New York Attorney General Eric Schneiderman has been clamping down for months now on the ways that high frequency traders buy themselves millisecond time advantages in receiving market moving information. Last week, he implied that through co-location and other techniques, U.S. stock exchanges and marketplaces might be complicit in the problem.
A recent survey found that the cost of compliance can increasingly be measured in a new way: personal liability. Fifty-three percent of compliance officers feel that their personal liability has increased according to a Thomson Reuters survey of 600 financial services compliance officers.
Just as the promise of good customer relationship management is the ability to paint a complete picture of the customer, a similar approach is developing in the area of fraud. It turns out, marrying big data and fraud prevention may involve applying some of the techniques associated with savvy target marketing toward identifying false identifies and other types of scams.
A recent SAP survey found that 41 percent of financial services organization felt that predictive analytics is more about minimizing risk than exploiting opportunities. The way that statistic is phrased, it may sound like it the financial industry views predictive analytics as a passive tool rather than an active one. But when you consider the risks that the financial industry faces--market risk, credit risk, compliance risk, risk of fraud--minimizing risk in financial services is hardly a passive job.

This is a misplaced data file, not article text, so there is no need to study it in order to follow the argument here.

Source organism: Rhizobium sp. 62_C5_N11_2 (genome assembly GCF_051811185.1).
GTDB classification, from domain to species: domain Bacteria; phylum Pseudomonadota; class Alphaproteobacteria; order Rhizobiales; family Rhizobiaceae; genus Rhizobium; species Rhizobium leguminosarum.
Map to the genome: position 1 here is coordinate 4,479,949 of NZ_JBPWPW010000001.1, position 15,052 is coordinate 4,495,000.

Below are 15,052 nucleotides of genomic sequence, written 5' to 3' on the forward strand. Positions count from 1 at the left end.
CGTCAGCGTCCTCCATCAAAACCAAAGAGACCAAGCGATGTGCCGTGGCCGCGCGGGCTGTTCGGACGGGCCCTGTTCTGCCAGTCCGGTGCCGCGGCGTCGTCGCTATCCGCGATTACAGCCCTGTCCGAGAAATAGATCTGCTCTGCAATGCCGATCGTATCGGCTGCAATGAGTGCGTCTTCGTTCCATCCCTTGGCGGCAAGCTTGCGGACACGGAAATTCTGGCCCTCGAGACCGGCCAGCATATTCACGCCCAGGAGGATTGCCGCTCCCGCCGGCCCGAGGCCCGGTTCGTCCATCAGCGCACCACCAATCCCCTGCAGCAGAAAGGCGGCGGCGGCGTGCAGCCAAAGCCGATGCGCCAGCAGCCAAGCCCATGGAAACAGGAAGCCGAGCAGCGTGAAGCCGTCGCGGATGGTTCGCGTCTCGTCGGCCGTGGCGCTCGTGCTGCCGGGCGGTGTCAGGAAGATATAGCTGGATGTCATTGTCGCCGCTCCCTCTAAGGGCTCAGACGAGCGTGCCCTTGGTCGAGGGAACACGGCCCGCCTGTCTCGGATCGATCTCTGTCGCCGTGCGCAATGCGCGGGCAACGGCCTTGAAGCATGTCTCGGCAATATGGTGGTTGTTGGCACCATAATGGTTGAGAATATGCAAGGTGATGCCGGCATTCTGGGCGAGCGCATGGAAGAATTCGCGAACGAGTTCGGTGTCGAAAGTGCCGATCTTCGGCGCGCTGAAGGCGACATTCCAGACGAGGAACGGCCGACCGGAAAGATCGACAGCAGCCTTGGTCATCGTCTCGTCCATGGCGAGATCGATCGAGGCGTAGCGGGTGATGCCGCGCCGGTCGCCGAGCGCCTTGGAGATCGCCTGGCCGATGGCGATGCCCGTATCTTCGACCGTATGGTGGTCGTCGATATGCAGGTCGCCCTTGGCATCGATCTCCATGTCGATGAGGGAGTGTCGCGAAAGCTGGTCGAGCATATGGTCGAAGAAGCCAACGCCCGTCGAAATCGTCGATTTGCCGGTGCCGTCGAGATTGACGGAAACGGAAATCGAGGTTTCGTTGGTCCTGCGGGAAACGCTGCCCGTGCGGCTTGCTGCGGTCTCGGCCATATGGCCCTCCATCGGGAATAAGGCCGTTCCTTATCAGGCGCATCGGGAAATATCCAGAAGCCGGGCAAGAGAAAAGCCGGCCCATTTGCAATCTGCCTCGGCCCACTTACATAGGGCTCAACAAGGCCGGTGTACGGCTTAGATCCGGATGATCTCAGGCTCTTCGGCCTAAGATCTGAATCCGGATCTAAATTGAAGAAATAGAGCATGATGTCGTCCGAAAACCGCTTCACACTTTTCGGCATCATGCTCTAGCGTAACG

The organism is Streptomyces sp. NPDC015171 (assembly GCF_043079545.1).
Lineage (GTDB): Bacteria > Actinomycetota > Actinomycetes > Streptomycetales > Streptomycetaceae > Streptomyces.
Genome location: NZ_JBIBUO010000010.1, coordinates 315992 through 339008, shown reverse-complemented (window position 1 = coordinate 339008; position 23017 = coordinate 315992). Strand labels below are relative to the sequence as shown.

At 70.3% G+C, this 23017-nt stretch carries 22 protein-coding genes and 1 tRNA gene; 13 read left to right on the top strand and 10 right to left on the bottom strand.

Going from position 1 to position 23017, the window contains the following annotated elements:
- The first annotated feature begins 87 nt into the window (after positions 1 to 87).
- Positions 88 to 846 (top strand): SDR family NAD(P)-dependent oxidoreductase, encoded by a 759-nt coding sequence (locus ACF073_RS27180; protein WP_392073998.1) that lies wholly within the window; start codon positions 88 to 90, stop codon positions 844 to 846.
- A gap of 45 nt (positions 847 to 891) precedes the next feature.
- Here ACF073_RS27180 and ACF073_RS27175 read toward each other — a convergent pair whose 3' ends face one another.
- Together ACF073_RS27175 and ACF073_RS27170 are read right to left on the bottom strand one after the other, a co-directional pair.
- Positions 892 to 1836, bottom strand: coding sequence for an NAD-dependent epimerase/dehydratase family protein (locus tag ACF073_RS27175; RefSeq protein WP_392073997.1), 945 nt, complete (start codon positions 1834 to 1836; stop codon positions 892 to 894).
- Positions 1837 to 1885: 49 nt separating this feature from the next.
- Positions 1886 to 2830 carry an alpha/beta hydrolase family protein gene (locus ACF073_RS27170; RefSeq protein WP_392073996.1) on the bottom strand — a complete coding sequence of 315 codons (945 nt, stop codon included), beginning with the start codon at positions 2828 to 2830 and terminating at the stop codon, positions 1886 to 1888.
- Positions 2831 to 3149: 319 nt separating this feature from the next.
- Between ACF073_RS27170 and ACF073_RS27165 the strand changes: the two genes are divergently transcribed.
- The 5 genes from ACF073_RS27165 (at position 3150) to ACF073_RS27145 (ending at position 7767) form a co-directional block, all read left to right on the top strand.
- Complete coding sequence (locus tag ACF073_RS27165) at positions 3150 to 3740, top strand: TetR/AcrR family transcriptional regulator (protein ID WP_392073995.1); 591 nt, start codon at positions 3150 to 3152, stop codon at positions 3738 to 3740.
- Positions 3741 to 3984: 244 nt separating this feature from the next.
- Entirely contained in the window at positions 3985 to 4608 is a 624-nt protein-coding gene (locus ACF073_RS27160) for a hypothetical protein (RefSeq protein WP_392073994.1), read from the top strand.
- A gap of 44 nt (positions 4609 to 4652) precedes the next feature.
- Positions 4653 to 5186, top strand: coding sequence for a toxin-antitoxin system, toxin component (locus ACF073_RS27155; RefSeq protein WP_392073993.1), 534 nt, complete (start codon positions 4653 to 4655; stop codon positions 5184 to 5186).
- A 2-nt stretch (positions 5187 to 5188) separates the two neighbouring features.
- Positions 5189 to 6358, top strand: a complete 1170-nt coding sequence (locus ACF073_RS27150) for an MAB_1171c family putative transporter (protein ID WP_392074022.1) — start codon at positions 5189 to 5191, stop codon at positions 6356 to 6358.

A few weeks ago, a Wall Street Journal article detailed the milliseconds-long advantage that high-frequency traders were getting from press release dissemination companies Business Wire and Marketwired. Through paying top prices for direct feeds, high frequency traders were getting press releases less than a second before they were released through traditional news outlets like Bloomberg, Thomson Reuters and Dow Jones, but it was early enough for the tech-savvy firms to execute trades before the news was out.
The much anticipated day when certain swaps will be required to be traded on electronic platforms, or Swaps Execution Facilities, is now here. For swaps, today marks the start of a new phase of evolution. Like any evolution, how quickly change occurs will depend on a variety of environmental and behavioral factors.
Will equity research analysts evolve into data scientists, applying big data analytical tools to model markets and stocks? According to an article on Tabb Forum, they will if they have good survival skills.
Big data has been the rage for years now but it tends to have the reputation for being more of a middle or back office type of technology. The idea that massive amounts of data crunching can yield new business insights is appealing. The image that comes to mind is that these insights are uncovered by powerful computers conducting computationally intensive analysis in remote data centers.
One lesson learned from the Target credit card scandal is that hacking, once perhaps considered primarily an IT problem, has now been elevated to a business problem. This is highlighted not only by the costs of the Target scandal, but by the sophistication of the cyber-hacking techniques and the evidence of pre-meditated criminal strategy employed by the perpetrators.